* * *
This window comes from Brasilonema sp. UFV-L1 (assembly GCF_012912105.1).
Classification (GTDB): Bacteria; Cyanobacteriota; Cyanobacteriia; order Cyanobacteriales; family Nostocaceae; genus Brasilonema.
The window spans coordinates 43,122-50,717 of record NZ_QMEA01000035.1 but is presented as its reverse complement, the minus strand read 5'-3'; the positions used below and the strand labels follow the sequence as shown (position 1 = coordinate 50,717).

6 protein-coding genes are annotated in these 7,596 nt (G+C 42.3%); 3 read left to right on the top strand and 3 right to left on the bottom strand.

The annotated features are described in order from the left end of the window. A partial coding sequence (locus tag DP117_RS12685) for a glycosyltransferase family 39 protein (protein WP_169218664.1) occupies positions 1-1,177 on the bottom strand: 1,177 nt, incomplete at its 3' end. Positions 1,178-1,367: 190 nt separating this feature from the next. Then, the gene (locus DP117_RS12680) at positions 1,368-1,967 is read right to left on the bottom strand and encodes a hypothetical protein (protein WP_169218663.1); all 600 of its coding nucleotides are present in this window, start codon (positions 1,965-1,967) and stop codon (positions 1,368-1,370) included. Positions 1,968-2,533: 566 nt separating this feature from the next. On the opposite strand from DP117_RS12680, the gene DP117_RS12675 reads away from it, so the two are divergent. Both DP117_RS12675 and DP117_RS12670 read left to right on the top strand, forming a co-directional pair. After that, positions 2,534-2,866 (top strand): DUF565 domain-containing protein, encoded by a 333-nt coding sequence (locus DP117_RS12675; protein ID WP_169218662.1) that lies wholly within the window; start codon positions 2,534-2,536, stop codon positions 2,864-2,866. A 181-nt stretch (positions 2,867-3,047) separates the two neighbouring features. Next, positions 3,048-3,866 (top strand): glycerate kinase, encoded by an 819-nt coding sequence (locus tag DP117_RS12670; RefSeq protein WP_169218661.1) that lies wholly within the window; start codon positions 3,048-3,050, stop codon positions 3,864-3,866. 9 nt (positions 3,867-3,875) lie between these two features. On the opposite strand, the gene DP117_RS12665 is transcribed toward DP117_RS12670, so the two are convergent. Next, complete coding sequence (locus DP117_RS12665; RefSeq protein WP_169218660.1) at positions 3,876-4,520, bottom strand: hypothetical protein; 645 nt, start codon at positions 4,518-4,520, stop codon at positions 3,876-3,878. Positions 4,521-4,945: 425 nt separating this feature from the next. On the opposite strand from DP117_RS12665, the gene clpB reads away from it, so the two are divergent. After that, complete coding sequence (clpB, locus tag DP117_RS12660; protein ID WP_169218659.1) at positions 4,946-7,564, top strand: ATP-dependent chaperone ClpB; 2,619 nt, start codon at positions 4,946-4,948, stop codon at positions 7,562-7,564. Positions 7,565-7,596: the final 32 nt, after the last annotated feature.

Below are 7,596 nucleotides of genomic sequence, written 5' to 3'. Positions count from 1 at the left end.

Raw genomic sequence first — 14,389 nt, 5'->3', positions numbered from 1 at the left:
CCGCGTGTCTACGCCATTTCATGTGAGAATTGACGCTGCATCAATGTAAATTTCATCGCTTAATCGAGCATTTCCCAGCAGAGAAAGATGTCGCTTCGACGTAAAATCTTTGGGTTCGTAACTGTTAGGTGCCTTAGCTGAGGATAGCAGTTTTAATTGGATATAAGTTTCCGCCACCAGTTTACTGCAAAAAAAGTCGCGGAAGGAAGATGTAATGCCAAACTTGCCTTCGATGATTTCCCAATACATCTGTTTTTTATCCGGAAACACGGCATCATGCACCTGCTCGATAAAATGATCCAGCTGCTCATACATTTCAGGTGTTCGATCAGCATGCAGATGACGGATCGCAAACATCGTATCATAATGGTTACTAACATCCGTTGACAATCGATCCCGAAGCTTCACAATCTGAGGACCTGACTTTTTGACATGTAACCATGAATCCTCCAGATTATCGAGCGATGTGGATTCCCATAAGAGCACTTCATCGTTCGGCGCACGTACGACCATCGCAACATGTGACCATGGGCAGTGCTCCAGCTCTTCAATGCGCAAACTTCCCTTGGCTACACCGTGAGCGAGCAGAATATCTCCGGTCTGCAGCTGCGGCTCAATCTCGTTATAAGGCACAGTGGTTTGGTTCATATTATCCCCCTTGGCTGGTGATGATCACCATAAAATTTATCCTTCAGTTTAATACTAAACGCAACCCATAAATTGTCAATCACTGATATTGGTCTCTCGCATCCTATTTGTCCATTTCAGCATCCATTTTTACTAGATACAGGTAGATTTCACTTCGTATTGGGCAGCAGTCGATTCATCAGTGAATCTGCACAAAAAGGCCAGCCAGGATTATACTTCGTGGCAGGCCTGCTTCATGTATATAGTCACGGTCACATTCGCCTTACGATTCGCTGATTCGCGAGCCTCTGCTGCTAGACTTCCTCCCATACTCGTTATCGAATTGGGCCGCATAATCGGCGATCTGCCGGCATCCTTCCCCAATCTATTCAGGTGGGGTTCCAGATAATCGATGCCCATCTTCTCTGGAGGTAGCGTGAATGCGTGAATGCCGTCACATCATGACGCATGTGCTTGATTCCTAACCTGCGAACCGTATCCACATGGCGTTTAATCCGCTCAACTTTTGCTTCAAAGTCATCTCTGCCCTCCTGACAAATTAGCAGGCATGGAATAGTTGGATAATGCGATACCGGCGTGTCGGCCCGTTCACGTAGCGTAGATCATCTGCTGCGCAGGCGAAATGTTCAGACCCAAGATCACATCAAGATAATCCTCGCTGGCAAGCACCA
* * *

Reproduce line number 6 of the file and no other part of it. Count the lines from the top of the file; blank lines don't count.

Below are 7,596 nucleotides of genomic sequence, written 5' to 3'. Positions count from 1 at the left end.